We climbed maybe 500 feet to the crossing, but this trail is noted for its high rocky steps, stony pathways and lots of running water. We made it a bit of the way past the bridge over the creek towards Deer Lake but soon ran into snow on the trail. We really weren’t up to dealing with that, so we called it a hike and headed back down. Deer Lake, another 1100 feet up towards the high country will have to wait.


Rain forest

One of the minor water features

Sol Duc Falls

The falls seen from the far side

One of the little side falls

One of the many trickles of water keeping the trail from drying out

A boardwalk, not all that far from the bridge over Canyon Creek

Some rocky steps, not at all atypical

Canyon Creek

Melting snow feeding one of the side streams of Canyon Creek

The view across the Sol Duc Valley

Keywords: sol duc, trails


12/27/15 - The Spruce Railroad Trail is Open

This was a real surprise to us. The last time we visited the trailhead a few weeks ago there was a huge pile of dirt instead of a parking area. This time the trail was open, and a lot of people were there for a hike. The trail had been closed since last July, and with so many trails closed this winter having the Spruce Railroad trail open was a real treat.

Of course, the trail is quite different this time. They've turned another half mile or so into a road, cut into the hillside and maybe 16 feet wide at points. The old intimate experience of nature just isn't possible with this kind of road cut, but they did manage to smooth the descent to the lake side. The original rail line probably looked pretty raw in its day, so we're hoping things grow back over the years.

Otherwise, the lake is as beautiful as ever, and it's great to have the trail open again.


The Spruce Railroad Trail is open.

It's pretty wide and looks pretty raw.

There are some nice lake views though, and the descent is easier.

Here the new trail meets the old one.

They haven't gotten rid of the waterfalls yet.

Here's some of the old trail, mud and all.

A view of the lake in the direction of Storm King.

More of the old trail

Twisted growth

Another little waterfall

More ferns and running water

Keywords: spruce railroad, trails, winter


11/04/15 - Return to Whiskey Bend

This has been a bad year for trails in the park. Whiskey Bend Road closed way back during the winter. The east end of the Spruce Railroad Trail closed back in July. Then this fall the whole Elwha area, including the recently reopened Olympic Hot Springs Trail, was closed due to flooding. The good news is that not only have the floods subsided and the hot springs trail reopened, but Whiskey Bend Road is open as well. They had to rebuild 90 feet of the road along one of the latter hairpins, but we drove out to Whiskey Bend the other day and found the road in great shape.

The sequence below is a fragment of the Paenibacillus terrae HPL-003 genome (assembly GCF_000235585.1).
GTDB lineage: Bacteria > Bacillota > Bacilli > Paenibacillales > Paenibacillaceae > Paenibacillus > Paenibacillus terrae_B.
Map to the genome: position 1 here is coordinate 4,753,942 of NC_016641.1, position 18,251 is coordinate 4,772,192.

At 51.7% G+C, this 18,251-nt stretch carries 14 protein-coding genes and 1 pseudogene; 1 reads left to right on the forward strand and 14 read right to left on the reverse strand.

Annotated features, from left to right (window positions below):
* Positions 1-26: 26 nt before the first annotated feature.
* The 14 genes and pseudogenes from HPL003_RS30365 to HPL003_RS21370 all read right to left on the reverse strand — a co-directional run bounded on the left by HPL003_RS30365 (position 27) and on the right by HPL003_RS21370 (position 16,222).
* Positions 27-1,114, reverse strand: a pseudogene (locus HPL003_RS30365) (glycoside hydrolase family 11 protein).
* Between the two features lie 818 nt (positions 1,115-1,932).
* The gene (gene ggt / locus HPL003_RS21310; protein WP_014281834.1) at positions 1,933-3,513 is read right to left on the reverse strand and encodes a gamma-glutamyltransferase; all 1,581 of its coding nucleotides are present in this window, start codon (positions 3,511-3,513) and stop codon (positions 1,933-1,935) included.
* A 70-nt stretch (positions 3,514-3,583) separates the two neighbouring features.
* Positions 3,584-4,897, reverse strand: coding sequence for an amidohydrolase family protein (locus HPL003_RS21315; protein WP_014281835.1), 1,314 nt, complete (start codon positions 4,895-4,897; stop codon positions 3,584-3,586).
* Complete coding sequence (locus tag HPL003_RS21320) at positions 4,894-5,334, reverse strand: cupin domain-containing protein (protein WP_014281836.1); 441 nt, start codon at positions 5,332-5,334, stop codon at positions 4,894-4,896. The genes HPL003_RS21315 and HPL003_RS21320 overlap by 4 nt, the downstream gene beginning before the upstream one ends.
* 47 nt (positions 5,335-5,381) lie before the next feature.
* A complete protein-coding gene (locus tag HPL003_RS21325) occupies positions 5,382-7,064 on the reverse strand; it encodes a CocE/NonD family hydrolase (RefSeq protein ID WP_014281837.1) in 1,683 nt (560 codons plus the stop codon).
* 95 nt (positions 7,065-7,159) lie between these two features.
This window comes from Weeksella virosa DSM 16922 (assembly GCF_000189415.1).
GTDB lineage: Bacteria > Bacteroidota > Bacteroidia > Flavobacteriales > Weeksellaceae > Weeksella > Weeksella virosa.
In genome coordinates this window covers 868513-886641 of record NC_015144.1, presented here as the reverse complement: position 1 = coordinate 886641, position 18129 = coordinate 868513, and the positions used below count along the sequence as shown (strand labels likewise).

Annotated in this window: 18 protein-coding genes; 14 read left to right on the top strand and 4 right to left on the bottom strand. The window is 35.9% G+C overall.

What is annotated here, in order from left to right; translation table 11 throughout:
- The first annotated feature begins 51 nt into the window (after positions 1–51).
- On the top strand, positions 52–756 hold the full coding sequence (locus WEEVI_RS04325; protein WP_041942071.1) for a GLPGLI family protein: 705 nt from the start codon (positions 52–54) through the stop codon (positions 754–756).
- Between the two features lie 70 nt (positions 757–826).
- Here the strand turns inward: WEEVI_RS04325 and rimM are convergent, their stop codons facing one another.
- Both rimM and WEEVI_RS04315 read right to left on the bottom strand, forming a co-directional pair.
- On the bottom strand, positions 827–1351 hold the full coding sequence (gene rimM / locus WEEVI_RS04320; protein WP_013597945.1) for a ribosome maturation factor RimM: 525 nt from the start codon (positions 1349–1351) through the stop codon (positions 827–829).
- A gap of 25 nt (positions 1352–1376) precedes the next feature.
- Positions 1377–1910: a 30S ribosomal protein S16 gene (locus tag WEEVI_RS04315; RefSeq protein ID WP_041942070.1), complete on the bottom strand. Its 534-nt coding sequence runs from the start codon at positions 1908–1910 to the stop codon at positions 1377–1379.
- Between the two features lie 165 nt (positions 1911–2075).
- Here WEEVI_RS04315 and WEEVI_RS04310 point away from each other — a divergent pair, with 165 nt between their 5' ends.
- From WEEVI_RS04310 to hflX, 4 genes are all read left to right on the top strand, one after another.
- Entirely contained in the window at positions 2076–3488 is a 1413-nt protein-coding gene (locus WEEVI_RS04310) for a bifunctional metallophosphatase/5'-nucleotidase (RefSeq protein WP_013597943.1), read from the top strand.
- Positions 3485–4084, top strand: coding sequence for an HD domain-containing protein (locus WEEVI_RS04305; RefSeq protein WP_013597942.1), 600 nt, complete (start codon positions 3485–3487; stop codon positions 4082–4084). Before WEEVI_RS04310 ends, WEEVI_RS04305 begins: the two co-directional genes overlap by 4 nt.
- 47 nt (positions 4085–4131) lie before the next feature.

We took the main trail out past Michael's Cabin, then headed down towards the Elwha River. The winter sun was low and bright, but the forest was as pretty as we had remembered it. We made it down past Hume's Ranch to the river overlook. The river channel had moved farther across the flood plain to the far side, and there was a lot more plant life on the flat land. We spoke to a trail repair volunteer, and she told us that campers now had to walk farther to the river to get water. There had been some change in the watershed as well. A lot of the little streams that had run downhill to the river had dried up.

The little waterfall on our way down was running nicely, so the area isn't totally drought stricken. Still, it was sobering to hear about the changes. Now that the road is open again, we'll head out and explore a bit more. We're hoping to head towards Lilian Camp some time in the near future. Here's hoping for a wet and snowy winter, even if it crimps our plans a bit.


The trail was full of bright light and dark shadow.

The Elwha River looking towards Dodger Point in 2015

The Elwha River looking towards Dodger Point in 2013

The Elwha River looking downstream in 2015

The Elwha River looking downstream in 2013

The little waterfall

Light and shadow trail

The Elwha from a trailside lookout in 2015

The Elwha from a trailside lookout in 2013

One of our favorite views

The trail again

Keywords: elwha, olympic hot springs, spruce railroad, trails, waterfall


10/23/15 - Autumn Phlox at Hurricane Hill

This has been a strange year. We hiked up to Hurricane Hill the other day and couldn't help noticing that there was phlox blooming by the trailside. Phlox are usually one of the first flowers to bloom in the spring, not long after the snows have melted, so seeing it in the autumn was a surprise. There was enough of it to scent the air here and there. As we said, this has been a strange year.

Phlox in bloom

A real surprise

Also, a dramatic mushroom

The scenery is getting paler.

The view

A bit of frost in the shade

Still some color here

More snow in the distant mountains

A last harebell

More phlox

Pine cones

Keywords: autumn, flowers, hurricane hill, spring, trails


08/16/15 - In Search of Water